Search Images Maps Play YouTube News Gmail Drive More »
Sign in
Screen reader users: click this link for accessible mode. Accessible mode has the same essential features but works better with your reader.

Patents

  1. Advanced Patent Search
Publication numberUS5371846 A
Publication typeGrant
Application numberUS 07/777,842
Publication date6 Dec 1994
Filing date16 Oct 1991
Priority date16 Oct 1991
Fee statusPaid
Also published asEP0538167A2, EP0538167A3
Publication number07777842, 777842, US 5371846 A, US 5371846A, US-A-5371846, US5371846 A, US5371846A
InventorsCary L. Bates
Original AssigneeInternational Business Machines Corporation
Export CitationBiBTeX, EndNote, RefMan
External Links: USPTO, USPTO Assignment, Espacenet
Non-linear scroll bar
US 5371846 A
Abstract
A non-linear scroll bar is associated with a window or viewport on a computer display as part of a computer system, and contains a slider to indicate relative positioning in the window of a document, such as a data file, image file, audio file, text file, or spreadsheet. The current position of a user in a document, as referenced by a cursor or other marking device, is monitored by the computer system. After a first predetermined sampling period has elapsed, a first region containing upper and lower boundaries of a portion of the document that envelop the current position in the document is created in a portion of memory called "scroll data". The initial size of the region is determined by a predetermined region growth rate. When a user moves the slider of a scroll bar, the computer system checks scroll data to see if the new current position in the document is within the first region. If so, the computer system snaps back the slider to the midpoint of the first region and displays the corresponding portion of the document. The longer the current position is in the first region, the larger the first region becomes, and the easier the midpoint of this first region is for the user to find through course positioning of the scroll bar slider.
Images(8)
Previous page
Next page
Claims(20)
What is claimed is:
1. A computer system having a display and a scroll bar, comprising:
means for detecting a first position in a document, wherein said first position is a current position;
means for creating a first region for said scroll bar, said first region having an upper boundary, a lower boundary, and a first size and including said first position in said document; and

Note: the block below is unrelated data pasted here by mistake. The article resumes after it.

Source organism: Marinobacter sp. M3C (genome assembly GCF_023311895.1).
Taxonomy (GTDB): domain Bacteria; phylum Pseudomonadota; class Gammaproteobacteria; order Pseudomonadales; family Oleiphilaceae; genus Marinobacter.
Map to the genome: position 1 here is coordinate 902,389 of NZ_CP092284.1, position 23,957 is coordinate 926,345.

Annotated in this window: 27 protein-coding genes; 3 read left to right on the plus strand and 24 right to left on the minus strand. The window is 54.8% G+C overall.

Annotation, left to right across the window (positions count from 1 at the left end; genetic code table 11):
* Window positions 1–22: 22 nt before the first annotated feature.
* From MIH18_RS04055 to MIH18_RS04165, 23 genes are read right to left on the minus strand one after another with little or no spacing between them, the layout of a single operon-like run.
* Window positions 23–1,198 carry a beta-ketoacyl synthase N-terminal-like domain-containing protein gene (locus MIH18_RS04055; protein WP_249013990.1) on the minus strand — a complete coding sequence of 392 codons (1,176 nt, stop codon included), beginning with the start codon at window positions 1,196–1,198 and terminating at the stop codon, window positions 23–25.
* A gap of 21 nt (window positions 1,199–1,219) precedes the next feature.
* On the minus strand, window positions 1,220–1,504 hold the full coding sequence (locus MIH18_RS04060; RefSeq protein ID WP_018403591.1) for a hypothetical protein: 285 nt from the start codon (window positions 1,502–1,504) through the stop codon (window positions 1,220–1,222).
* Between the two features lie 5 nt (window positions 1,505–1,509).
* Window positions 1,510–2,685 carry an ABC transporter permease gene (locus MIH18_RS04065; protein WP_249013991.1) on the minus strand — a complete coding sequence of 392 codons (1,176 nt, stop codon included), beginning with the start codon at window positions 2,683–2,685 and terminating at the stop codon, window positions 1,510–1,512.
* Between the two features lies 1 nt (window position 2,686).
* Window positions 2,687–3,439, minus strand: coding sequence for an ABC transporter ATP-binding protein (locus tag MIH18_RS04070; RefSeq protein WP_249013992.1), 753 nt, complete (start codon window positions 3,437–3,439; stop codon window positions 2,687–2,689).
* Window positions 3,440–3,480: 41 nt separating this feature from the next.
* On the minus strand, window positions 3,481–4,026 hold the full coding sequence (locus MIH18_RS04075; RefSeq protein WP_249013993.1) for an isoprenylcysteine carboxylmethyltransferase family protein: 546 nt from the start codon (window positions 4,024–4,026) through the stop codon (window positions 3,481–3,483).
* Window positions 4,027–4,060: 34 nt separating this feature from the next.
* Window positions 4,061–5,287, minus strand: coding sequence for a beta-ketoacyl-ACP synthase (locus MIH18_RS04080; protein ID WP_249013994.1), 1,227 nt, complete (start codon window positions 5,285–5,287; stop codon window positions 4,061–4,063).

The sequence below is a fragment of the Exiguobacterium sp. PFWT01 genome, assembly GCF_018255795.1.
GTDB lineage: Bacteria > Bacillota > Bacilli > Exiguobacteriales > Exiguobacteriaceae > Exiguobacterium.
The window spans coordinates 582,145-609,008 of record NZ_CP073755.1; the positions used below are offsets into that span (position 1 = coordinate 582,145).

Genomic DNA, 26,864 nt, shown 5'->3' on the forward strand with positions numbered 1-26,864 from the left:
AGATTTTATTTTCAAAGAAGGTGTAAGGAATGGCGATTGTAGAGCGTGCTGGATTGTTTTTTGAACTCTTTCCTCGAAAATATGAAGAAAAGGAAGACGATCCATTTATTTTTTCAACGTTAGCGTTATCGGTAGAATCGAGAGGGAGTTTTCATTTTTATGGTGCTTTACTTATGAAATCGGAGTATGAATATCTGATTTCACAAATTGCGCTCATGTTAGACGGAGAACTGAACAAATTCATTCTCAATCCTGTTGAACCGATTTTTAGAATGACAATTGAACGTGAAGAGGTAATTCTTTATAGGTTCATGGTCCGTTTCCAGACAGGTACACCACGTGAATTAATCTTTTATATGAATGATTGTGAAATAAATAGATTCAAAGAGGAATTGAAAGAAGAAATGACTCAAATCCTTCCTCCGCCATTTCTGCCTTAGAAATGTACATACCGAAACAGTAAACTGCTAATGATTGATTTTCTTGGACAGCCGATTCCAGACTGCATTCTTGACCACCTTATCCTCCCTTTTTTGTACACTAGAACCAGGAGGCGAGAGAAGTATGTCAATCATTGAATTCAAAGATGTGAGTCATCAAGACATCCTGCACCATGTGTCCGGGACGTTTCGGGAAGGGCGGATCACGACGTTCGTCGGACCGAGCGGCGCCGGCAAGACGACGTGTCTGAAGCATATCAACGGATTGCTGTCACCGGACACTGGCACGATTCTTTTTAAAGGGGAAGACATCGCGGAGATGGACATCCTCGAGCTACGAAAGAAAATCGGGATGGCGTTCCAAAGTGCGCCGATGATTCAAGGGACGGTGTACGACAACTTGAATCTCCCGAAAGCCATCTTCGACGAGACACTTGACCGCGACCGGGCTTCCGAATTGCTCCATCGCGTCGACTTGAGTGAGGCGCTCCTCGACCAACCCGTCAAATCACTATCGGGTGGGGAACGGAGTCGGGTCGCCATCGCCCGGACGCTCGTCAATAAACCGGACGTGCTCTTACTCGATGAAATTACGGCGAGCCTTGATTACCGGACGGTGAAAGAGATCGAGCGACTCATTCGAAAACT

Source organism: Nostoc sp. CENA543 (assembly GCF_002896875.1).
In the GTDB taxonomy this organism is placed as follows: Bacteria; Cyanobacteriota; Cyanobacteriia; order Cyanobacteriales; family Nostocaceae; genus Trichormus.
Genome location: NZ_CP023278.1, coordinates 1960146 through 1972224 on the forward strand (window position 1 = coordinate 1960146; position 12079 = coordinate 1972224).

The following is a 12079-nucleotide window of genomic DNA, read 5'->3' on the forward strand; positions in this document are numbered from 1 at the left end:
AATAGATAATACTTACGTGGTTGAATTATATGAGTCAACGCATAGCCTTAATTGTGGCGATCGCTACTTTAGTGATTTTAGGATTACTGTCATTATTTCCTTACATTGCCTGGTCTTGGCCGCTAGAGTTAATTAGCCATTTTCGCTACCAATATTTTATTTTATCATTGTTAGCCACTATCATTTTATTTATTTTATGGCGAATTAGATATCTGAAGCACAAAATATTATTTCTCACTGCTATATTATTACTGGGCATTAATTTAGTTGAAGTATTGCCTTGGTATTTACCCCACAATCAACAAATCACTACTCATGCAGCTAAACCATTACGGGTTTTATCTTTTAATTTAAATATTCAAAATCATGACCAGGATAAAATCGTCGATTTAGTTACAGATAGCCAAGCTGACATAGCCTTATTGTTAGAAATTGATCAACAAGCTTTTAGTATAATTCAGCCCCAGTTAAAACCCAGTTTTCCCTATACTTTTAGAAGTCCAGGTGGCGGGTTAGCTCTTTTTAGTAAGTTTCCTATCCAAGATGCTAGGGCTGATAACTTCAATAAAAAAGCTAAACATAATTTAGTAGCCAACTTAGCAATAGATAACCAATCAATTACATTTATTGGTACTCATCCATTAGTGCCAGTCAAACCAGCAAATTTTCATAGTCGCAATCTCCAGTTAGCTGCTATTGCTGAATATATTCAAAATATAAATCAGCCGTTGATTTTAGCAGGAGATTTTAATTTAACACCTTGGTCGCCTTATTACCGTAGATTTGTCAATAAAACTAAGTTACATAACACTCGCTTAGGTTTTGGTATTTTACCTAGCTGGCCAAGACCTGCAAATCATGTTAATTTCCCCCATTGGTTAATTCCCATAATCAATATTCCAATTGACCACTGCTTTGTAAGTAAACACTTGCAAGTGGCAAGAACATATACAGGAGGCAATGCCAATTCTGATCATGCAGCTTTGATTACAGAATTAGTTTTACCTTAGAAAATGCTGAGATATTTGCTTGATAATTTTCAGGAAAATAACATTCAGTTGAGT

means for incrementally expanding said first size of said first region as long as said current position remains in said first region.
2. The computer system of claim 1, further comprising:
means for incrementally decreasing said first size of said first region when said current position is no longer in said first region,
3. The computer system of claim 2, further comprising:
means for removing said first region when said first region reaches a predetermined minimum size.
4. The computer system of claim 2, wherein said first size of said first region is incrementally decreased at a predetermined region reduction rate at a predetermined sampling rate.
5. The computer system of claim 2, further comprising:
means for temporarily suspending said means for incrementally decreasing said first size of said first region in response to a suspend sampling request; and
means for resuming said means for incrementally decreasing said first size of said first region in response to a resume sampling request.
6. The computer system of claim 2, further comprising:
means for executing said means for incrementally decreasing said first size of said first region only if said document exceeds a predetermined minimum size.
7. The computer system of claim 1, further comprising:
means for determining that said first region has reached a predetermined maximum region size; and
means for maintaining said first size of said first region as long as said current position remains in said first region.
8. The computer system of claim 1, wherein said first size of said first region is incrementally expanded at a predetermined region growth rate at a predetermined sampling rate.
9. The computer system of claim 1, further comprising:
means for temporarily suspending said means for incrementally expanding said first size of said first region in response to a suspend sampling request; and
means for resuming said means for incrementally expanding said first size of said first region in response to a resume sampling request.
10. The computer system of claim 1, further comprising:
means for detecting that said current position has moved to a second position in said document;
means for concluding that said second position is in said first region; and
means for displaying the portion of said document corresponding to said midpoint of said first region.
11. The computer system of claim 10, further comprising:
means for automatically snapping back said slider to the midpoint of said first region, responsive to said concluding means.
12. The computer system of claim 1, further comprising:
means for detecting that a slider associated with said computer system has moved to a second position in said document;
means for concluding that said second position is not in said first region;
means for creating a second region for said scroll bar, said second region having a second size and including said second position in said document;
means for incrementally expanding said second size of said second region as long as said second position remains the current position;
means for incrementally decreasing said second size of said first region when said first position is no longer the current position.